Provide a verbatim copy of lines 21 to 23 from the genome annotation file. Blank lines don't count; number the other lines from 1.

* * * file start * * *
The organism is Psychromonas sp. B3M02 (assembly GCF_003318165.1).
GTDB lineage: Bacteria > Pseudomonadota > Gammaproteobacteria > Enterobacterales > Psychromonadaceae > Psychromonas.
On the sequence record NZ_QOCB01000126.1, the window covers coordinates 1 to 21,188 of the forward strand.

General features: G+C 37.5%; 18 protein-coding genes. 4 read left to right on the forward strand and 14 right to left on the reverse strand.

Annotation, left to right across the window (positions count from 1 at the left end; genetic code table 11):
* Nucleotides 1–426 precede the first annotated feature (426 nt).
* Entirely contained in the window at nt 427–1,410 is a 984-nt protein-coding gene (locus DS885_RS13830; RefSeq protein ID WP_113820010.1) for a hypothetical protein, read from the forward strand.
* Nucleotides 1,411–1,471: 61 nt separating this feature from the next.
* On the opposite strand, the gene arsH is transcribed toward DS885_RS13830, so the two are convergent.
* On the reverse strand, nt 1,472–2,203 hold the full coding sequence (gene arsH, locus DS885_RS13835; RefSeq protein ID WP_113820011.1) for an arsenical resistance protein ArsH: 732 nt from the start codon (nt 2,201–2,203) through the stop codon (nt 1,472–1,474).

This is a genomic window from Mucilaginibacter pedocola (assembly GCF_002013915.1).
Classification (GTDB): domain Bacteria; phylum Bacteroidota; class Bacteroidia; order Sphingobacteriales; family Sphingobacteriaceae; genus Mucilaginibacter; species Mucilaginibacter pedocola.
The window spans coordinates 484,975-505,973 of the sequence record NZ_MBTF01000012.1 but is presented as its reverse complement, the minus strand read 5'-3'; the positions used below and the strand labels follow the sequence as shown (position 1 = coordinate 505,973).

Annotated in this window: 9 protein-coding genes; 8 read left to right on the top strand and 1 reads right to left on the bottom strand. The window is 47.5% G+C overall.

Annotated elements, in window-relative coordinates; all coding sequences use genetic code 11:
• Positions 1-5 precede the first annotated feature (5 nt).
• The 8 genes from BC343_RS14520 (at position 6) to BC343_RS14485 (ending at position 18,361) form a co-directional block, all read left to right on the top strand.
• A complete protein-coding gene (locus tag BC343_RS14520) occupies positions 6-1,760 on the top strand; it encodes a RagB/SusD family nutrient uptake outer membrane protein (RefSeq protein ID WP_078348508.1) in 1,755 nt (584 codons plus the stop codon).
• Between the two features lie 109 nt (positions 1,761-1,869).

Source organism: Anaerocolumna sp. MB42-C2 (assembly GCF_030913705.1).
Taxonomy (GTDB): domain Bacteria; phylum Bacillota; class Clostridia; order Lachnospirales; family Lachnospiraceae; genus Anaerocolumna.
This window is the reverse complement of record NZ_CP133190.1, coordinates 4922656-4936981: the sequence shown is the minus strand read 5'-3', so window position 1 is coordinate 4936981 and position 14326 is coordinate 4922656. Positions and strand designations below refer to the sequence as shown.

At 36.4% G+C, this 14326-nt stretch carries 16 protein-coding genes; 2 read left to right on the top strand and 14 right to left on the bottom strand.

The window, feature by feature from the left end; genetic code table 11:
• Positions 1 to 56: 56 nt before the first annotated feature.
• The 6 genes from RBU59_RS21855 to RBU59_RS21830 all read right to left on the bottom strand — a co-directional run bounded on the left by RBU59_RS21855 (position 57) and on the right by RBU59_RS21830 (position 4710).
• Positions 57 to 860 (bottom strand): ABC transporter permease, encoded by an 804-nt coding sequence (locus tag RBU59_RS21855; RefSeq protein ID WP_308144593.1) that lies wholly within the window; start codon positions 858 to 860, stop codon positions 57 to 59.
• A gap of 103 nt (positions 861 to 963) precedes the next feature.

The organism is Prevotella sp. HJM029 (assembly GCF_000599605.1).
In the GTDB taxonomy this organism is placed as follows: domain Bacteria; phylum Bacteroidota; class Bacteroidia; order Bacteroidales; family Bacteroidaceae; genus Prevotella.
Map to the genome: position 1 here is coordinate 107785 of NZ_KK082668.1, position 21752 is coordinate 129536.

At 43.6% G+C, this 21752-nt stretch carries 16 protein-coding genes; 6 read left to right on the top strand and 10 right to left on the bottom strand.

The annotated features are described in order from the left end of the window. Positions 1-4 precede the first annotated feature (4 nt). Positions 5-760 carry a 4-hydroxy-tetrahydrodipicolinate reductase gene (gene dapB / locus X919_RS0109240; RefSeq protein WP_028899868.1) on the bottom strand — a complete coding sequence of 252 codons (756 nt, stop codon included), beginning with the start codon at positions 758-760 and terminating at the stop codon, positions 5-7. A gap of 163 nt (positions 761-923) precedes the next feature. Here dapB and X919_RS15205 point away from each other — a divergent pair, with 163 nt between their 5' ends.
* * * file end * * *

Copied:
Taxonomy (GTDB): domain Bacteria; phylum Bacillota; class Clostridia; order Lachnospirales; family Lachnospiraceae; genus Anaerocolumna.
This window is the reverse complement of record NZ_CP133190.1, coordinates 4922656-4936981: the sequence shown is the minus strand read 5'-3', so window position 1 is coordinate 4936981 and position 14326 is coordinate 4922656. Positions and strand designations below refer to the sequence as shown.

At 36.4% G+C, this 14326-nt stretch carries 16 protein-coding genes; 2 read left to right on the top strand and 14 right to left on the bottom strand.